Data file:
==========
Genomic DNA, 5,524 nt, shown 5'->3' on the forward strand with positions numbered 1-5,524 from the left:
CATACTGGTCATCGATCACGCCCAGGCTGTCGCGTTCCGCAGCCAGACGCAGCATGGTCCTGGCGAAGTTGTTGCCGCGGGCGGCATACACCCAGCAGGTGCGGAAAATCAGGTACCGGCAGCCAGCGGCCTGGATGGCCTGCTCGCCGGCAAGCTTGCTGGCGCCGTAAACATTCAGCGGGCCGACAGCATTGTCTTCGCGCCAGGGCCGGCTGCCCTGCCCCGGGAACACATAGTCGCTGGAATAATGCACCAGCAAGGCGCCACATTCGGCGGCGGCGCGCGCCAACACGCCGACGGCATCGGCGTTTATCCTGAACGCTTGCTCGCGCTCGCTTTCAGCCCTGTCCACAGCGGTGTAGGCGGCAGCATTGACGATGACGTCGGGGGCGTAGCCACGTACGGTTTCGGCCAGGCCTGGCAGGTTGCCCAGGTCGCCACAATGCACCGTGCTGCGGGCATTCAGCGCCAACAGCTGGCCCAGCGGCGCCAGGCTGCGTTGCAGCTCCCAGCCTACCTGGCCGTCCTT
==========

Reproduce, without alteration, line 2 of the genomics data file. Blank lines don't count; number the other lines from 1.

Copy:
CATACTGGTCATCGATCACGCCCAGGCTGTCGCGTTCCGCAGCCAGACGCAGCATGGTCCTGGCGAAGTTGTTGCCGCGGGCGGCATACACCCAGCAGGTGCGGAAAATCAGGTACCGGCAGCCAGCGGCCTGGATGGCCTGCTCGCCGGCAAGCTTGCTGGCGCCGTAAACATTCAGCGGGCCGACAGCATTGTCTTCGCGCCAGGGCCGGCTGCCCTGCCCCGGGAACACATAGTCGCTGGAATAATGCACCAGCAAGGCGCCACATTCGGCGGCGGCGCGCGCCAACACGCCGACGGCATCGGCGTTTATCCTGAACGCTTGCTCGCGCTCGCTTTCAGCCCTGTCCACAGCGGTGTAGGCGGCAGCATTGACGATGACGTCGGGGGCGTAGCCACGTACGGTTTCGGCCAGGCCTGGCAGGTTGCCCAGGTCGCCACAATGCACCGTGCTGCGGGCATTCAGCGCCAACAGCTGGCCCAGCGGCGCCAGGCTGCGTTGCAGCTCCCAGCCTACCTGGCCGTCCTT